- L’Oréal – “Because You’re Worth It”
- Rimmel – “Get the London look”
- Maxfactor – “the makeup of makeup artists”
- Maybelline – “Maybe its Maybelline”
- HSBC – “The World’s Local Bank”
- Daewoo – “That’ll be the Daewoo”
- EDF – “Save today, save tomorrow”
- APPLE – “Think Different”
- KITKAT – “Have a break, have a KitKat “
- HMRC – “Tax doesn’t have to be taxing “
Each one is different to the next, communicating with a global audience and interpretable but each one is also speaking in a third person form, almost like a friend talking to you or a thought inside your head. The language is simple and chatty, taking into account its core audience, maybe replicating what the user says when they experience the brand.
The goal, message and tone of each strapline can be broken down by looking at the specific words and language used to reveal the brands identity in relation to the customer. Let’s take a look at the first four examples, each from a beauty or fashion related business.
L’Oréal’s “Because you’re worth it”:
- Persuading the buyer to indulge
- Appealing to the buyer’s emotions and indecision
- Subconsciously claiming that their products are luxurious and high-end.
L’Oréal’s identity is one of a best friend. Familiar, friendly, encouraging yet classy, maybe something the buyer wants to aspire to!
Rimmel’s “Get the London Look”:
- It’s suggestive yet also commanding?
- It’s dictating not asking
- “London Look” relates to a fashion and design language
Rimmel wants to be seen as an industry leader, dictating fashion and style as oppose to following it. The words used relate specifically to those who are highly, professionally or personally interested in fashion with aspirations to be up to date. Rimmel is more like your boss!
Maxfactor – “the makeup of makeup artists”:
- The statement shows a clear sign of expertise, intelligence and prestige
- The product is used by experts, indicating a quality product and an intelligent purchase for industry users
- Likewise, it has the exact same effect on personal users, appealing to their aspirations of having professional makeup and looking like a star
Maxfactor takes a unique stance with their strapline, positioning themselves as industry experts but at the same time the universal, emotional and desirable appeal of having the best, makes the strapline work on everyday users as well. Maxfactor is like your well-informed work colleague or professional beauty advisor.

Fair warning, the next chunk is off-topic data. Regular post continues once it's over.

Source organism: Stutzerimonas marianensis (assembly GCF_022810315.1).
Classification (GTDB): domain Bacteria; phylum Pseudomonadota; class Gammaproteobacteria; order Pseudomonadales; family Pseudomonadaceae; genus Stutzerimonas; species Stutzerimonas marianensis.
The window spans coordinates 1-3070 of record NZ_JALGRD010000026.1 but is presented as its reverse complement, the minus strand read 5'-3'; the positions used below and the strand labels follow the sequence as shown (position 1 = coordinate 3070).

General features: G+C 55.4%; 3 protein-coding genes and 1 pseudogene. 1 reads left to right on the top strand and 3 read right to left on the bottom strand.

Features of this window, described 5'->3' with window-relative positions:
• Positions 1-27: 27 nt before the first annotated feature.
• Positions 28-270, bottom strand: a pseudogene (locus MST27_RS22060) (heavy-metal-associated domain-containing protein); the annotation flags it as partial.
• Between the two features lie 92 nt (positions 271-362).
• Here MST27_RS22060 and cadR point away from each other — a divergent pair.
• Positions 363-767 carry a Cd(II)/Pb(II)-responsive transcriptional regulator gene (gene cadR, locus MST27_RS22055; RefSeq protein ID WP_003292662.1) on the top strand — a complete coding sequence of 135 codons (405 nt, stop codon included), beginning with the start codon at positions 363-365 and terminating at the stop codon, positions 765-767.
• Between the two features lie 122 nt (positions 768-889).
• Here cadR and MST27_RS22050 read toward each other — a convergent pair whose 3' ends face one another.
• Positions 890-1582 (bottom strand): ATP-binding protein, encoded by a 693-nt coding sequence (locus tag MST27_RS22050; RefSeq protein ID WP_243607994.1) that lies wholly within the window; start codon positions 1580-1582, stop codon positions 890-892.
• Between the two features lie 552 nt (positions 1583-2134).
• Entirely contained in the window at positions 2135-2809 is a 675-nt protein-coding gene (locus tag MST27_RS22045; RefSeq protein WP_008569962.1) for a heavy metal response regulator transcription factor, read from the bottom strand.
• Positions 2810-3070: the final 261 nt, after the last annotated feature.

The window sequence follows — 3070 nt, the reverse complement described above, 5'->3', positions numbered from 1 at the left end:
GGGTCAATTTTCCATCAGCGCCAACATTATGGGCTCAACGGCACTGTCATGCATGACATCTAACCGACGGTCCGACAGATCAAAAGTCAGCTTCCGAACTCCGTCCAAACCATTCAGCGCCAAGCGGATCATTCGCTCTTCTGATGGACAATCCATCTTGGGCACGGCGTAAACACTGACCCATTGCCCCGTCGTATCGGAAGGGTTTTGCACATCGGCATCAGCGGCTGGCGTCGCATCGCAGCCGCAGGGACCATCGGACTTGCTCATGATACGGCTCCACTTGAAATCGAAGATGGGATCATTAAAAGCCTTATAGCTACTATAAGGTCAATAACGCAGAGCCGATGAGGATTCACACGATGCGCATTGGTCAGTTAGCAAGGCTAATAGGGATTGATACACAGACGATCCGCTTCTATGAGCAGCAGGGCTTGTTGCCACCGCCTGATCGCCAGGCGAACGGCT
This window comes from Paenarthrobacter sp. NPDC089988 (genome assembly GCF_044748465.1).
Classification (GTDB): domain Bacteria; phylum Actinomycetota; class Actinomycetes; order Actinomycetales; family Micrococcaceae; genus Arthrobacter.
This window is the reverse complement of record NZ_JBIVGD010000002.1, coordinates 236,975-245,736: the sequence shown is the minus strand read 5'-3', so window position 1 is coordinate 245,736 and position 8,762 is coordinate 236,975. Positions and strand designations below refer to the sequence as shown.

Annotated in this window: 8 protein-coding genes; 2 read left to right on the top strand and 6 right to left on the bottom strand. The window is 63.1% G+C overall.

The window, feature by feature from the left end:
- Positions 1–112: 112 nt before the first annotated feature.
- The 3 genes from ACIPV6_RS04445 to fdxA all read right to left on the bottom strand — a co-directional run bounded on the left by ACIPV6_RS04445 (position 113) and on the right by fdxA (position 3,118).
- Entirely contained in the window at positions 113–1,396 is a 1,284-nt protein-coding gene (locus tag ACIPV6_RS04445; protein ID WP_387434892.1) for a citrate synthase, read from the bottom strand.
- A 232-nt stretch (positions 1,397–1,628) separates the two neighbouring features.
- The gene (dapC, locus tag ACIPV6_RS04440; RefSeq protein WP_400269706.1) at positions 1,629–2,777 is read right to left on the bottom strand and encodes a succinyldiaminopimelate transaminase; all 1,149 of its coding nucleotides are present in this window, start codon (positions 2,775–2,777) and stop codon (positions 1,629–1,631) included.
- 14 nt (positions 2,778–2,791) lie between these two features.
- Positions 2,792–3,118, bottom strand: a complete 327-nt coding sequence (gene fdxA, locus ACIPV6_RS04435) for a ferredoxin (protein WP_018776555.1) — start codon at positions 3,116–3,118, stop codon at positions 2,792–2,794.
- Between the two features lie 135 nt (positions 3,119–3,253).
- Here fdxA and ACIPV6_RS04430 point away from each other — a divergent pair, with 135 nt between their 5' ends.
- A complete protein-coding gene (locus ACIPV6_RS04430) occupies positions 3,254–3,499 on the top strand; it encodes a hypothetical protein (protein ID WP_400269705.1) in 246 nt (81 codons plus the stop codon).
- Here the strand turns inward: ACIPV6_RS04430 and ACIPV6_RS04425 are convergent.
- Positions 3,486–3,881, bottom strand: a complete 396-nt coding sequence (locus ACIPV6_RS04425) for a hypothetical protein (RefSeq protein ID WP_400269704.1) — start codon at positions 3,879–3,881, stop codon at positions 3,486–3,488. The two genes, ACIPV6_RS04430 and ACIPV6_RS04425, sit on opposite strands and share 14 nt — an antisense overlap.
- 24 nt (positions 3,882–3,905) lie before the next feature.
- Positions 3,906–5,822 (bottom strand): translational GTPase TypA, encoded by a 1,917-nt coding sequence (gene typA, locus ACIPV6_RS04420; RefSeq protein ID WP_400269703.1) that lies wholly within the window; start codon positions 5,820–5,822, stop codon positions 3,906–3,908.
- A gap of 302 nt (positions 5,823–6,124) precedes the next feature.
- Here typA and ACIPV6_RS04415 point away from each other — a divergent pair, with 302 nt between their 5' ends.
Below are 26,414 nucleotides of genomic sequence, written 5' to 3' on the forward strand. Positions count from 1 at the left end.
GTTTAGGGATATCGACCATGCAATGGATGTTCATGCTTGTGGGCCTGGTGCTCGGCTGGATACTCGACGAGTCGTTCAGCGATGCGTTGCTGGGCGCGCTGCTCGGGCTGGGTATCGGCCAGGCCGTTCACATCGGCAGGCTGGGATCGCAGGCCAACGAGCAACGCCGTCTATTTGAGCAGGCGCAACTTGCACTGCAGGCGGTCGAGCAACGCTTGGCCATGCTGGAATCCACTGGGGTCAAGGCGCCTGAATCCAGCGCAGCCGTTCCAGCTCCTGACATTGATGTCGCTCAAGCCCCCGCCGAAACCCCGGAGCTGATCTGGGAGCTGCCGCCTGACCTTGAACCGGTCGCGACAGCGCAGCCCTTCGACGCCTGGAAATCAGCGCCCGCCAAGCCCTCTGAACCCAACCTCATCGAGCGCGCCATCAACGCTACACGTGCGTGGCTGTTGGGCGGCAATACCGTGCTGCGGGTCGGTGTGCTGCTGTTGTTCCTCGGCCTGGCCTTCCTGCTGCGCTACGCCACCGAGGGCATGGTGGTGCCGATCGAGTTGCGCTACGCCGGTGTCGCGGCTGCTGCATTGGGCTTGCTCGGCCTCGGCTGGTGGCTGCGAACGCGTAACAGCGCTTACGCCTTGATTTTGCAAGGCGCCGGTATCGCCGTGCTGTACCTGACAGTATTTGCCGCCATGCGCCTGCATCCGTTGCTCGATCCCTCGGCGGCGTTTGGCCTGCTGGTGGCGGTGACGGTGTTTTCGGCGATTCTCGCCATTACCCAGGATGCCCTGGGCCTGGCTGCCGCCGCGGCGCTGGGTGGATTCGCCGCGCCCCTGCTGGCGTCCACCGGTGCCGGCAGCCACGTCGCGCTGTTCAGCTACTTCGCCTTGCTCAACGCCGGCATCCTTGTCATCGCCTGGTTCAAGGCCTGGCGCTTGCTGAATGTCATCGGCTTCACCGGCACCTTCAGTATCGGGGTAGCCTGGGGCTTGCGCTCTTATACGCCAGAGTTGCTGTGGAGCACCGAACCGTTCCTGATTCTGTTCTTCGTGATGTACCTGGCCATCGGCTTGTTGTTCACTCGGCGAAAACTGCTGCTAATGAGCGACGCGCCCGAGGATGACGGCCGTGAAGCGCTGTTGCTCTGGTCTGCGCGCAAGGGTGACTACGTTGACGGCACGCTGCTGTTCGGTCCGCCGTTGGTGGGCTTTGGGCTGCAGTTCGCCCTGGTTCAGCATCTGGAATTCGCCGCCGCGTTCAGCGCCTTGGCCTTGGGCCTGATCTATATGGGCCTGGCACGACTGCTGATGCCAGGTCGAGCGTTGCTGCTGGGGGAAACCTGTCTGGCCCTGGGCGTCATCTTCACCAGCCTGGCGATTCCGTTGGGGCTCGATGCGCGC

Maybelline – “Maybe its Maybelline”
- The strapline is a question, stemming from observing someone else
- It’s something the buyer doesn’t have
- Its information that the buyer is not privy to!
Whilst Maybelline has the softest, casual and common spoken strapline, presenting it as a friendly and breezy phrase, it may be the most impactful, placing itself directly onto the buyer’s mind as a thought that they have probably had themselves. Maybelline knows it core demographic and uses their own language and emotional feelings to sell them something. Maybelline is not your best friend, boss or well-informed colleague, it’s you! Someone who doesn’t have Maybelline.
Although each of the straplines are different, we can see how each is used to appeal psychologically to the buyer and we can ascertain common features in each. A good strapline must have:
- Focus on the core demographic
It needs to speak directly to the person most likely to buy the products
- Common language
It needs to be simply spoken, casual, almost chatty or like a thought itself
It needs to work on several layers with a duality of some sort. Whether it’s a dual meaning, a dual definition or a contradiction of terms, the duality will make it quirky, intelligent and memorable
It needs to be said by someone
- The end goal and big idea
The big idea is what your business is about, articulated by the strapline in a casual form without mentioning anything about your business.
These five points make for great straplines for big businesses but if you’re a small business there’s no reason why you can’t do the same. At the very least it’ll give you something to put on your marketing material that exudes a little more character. We ourselves use two straplines, one on the logo and one as an additional text element for documents.